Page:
Playing it safe

Growing up I learned to play things safe, primarily because I wasn’t encouraged to think for myself, or outside the box.

I also learned too late that we don’t have to experience things in a way that others dictate. We must be proactive and assertive for that to potentially happen, but even then it may not work because that depends on our circumstances and the person we’re struggling with.

That not everyone will have our best interests at heart because they have their own. I learned that gaining another person’s approval didn’t give my life purpose either.  Sadly, too many times our lives are spent moving boundaries back and forth to somewhere comfortable, trying to find a position that works for us.

But when it comes to risk, it matters that we take the risks that matter to us and the ones that we think will pay off.  ‘For example, we may gamble on the Stock Market, knowing we may lose money, but it’s a risk we take anyway.’

The risks we take are defined by how we see success and how we think we might fail. Others may simply take risks and then worry later. Not everyone will calculate the risks first. That says a lot about them.

Although I played it safe, I also tread with caution. I was comfortable that way. It’s important we learn to be safe, but safe can also mean risky if we don’t listen to ourselves and instead follow other people’s methods or advice. Playing it safe means taking on things that we’re comfortable with.

Sadly, risks will always be there, but it’s how we manage and quantify those risks that becomes the difference between success and failure. It’s about what works for us, quantifying those risks, having done our research first before we take the plunge.


7 Apr, 2018

6 thoughts on “Playing it safe

  1. It’s human nature to play it safe and it’s only when we take risks of different degrees at different stages in our lives that we will learn and also discover that those risk are part of our experience.

    We can learn from risks, we learn about ourselves and we develop knowledge to help in future decisions. Sadly, if we don’t learn then taking risks can be irresponsible and harmful.

  2. Taking risks wasn’t exactly encouraged in the world I grew up in and usually the opposite that we would remain compliant with what my parents wanted us to do.

    Like I just told my friend, we were well trained in the art of people pleasing, to the point where we were supposed to ignore what we wanted.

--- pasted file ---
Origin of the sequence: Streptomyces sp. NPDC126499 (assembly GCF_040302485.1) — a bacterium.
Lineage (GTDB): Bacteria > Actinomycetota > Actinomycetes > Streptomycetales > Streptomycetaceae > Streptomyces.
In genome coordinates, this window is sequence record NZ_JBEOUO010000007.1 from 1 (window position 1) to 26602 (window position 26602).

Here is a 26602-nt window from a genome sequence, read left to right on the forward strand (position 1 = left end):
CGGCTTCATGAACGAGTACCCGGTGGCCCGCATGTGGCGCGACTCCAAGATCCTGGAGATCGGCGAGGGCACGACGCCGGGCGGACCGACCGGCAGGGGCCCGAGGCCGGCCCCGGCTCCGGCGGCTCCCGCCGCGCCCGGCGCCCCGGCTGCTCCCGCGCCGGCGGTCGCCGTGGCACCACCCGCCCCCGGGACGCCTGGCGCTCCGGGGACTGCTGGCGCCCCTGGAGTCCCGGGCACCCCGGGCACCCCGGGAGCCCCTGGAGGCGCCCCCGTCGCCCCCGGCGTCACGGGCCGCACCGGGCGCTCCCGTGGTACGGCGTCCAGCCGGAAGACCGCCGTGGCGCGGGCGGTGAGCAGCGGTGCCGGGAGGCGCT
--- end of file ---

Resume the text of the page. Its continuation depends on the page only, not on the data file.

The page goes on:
Playing it safe eventually became the easier thing to do rather than upset the apple cart and create any kind of disturbance to the natural order of things, even though things were absolutely insane.

    I now have to learn how to overcome this overwhelmingly paralyzing fear that has kept me a prisoner in my own mind and far too many toxic relationships, before it’s too late.

    I can’t afford to keep playing it safe when it means being trapped with someone who doesn’t seem to really care what it is that I want out of life.

    1. Thanks Randy. Yes, sadly when someone doesn’t care for what the other person wants out of life, they also won’t care for that person, because they’re self-absorbed, only thinking about themselves.

      In the short-term when anyone ‘plays it safe’ it may seem easier because decisions aren’t being made, but certainly when it comes to relationships in the longer term it’s never easy. Everything gets harder the longer we leave things.

      In terms of taking risks, I believe playing it safe is better, particularly where risks put us in a worse financial place or a more dangerous place.

      Where we’re living with ‘the familiar’ and ‘it’s what we know’ scenario, they’re certainly no reason to ‘play it safe.’

  3. I take risks, but I’ll send in a probe first and chat with my potential life threatening situation.

    Then, I’ll wait a little longer before I make a decision.

    1. That’s great. Thanks Tim. You’re weighing up the pros and cons before coming to a decision.

      Exactly how it should be done.

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